Allstate Ins. Co. v. Countrywide Fin. Corp.

Decision Date21 October 2011
Docket NumberCase No. 2:11–CV–05236–MRP (MANx).
Citation824 F.Supp.2d 1164
PartiesALLSTATE INSURANCE COMPANY, et al., Plaintiffs, v. COUNTRYWIDE FINANCIAL CORPORATION, et al., Defendants.
CourtU.S. District Court — Central District of California

OPINION TEXT STARTS HERE

Daniel L. Brockett, Jeremy Andersen, Quinn Emanuel Urquhart Oliver and Hedges, Los Angeles, CA, David Dyer Burnett, Marc L. Greenwald, Quinn Emanuel Urquhart Oliver and Hedges, New York, NY, for Plaintiffs.

Brian Charles Devine, Brian E. Pastuszenski, Caroline H. Bullerjahn, Inez H. Friedman–Boyce, Goodwin Procter LLP, Boston, MA, Lloyd Winawer, Goodwin Procter LLP, Matthew W. Close, O'Melveny and Myers, David Siegel, Holly L. Gershow, Irell & Manella LLP, Los Angeles, CA, Mark Holland, Goodwin Procter LLP, Asher Louis Rivner, Bradley J. Butwin, Jonathan Rosenberg, William J. Sushon, O'Melveny & Myers LLP, Keara M. Gordon, DLA Piper U.S. LLP, Ronald P. Fischetti, New York, NY, Julie Michelle Davis, A. Matthew Ashley, Allison Lauren Libeu, Irell and Manella LLP, Newport Beach, CA, Frank M. Scaduto, Michael D. Torpey, Orrick Herrington & Sutcliffe

LLP, San Francisco, CA, Michael C. Tu, Orrick Herrington & Sutcliffe LLP, Matthew D. Caplan, Nicolas Morgan, DLA Piper LLP, Jenifer Q. Doan, Joshua G. Hamilton, Peter Young Hoon Cho, William F. Sullivan, Paul Hastings LLP, Jeanne A. Fugate, Andrew A. Esbenshade, Christopher G. Caldwell, David C. Codell, Caldwell Leslie & Proctor, Jennifer M. Sepic, Bingham McCutchen LLP, Los Angeles, CA, David A. Priebe, Rajiv S. Dharnidharka, DLA Piper LLP, East Palo Alto, CA, Shirli Fabbri Weiss, DLA Piper LLP, San Diego, CA, Leiv H. Blad, Jr., Zarema V. Arutyunova, Bingham McCutchen LLP, Washington, DC, for Defendants.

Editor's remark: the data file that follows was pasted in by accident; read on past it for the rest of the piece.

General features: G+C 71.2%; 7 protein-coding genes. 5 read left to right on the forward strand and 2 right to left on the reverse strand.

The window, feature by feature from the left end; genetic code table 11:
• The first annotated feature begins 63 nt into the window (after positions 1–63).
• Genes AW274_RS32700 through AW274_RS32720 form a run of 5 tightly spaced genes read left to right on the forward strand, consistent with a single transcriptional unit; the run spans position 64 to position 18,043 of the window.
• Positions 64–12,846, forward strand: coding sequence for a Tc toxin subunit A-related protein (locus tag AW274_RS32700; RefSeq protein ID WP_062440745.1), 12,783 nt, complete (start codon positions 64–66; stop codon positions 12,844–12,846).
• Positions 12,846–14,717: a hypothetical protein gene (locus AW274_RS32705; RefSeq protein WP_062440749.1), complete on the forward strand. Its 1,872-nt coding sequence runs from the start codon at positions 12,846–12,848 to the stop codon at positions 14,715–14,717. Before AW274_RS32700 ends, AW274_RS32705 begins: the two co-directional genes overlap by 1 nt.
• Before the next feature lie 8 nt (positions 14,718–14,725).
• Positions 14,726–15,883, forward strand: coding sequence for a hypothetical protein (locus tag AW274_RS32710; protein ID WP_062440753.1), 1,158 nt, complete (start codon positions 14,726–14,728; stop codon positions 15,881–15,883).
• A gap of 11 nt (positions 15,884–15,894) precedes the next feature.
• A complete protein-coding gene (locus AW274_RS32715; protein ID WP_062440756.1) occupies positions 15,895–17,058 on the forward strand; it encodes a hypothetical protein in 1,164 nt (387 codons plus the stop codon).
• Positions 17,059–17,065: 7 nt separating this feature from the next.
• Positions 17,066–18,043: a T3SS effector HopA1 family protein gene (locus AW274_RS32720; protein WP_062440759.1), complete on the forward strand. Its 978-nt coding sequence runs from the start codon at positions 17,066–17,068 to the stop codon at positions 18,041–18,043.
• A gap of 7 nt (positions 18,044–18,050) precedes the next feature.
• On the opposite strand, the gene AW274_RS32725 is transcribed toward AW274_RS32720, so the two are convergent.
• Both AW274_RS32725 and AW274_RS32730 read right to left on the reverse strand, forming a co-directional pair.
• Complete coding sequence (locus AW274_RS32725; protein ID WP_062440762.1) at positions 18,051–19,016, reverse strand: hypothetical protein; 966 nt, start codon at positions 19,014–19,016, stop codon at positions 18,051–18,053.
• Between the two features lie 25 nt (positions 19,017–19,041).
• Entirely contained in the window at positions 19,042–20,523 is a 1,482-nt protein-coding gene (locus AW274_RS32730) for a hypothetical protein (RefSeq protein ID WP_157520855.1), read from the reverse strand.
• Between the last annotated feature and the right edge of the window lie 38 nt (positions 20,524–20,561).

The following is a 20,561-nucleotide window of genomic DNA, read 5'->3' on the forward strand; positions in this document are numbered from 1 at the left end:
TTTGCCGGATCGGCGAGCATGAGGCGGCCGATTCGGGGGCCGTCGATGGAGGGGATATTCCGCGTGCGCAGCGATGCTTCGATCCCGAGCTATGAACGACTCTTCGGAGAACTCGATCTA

ORDER RE MOTIONS TO DISMISS THE COMPLAINT

MARIANA R. PFAELZER, District Judge.

I. INTRODUCTION & BACKGROUND

This securities action concerns residential mortgage-backed securities (“RMBS”) purchased by Allstate Insurance Company, Allstate Life Insurance Company, Allstate Life Insurance Company of New York, and American Heritage Life Insurance Company (collectively “Allstate” or Plaintiffs) in multiple offerings structured and sold by several of the defendants. Allstate Insurance Company and Allstate Life Insurance Company are referred to as the “Illinois Plaintiffs.” The complaint alleges federal and state causes of action against Countrywide Financial Corporation (“CFC” or “Countrywide”), three Countrywide subsidiaries, the SPVs that issued the RMBS Certificates,1 Bank of America, its subsidiary NB Holdings Corp., and several of Countrywide's former officers and directors. The various defendants are referred to as the Countrywide Defendants,2 the Depositor Defendants,3 the Individual Defendants,4 and the Bank of America Defendants.5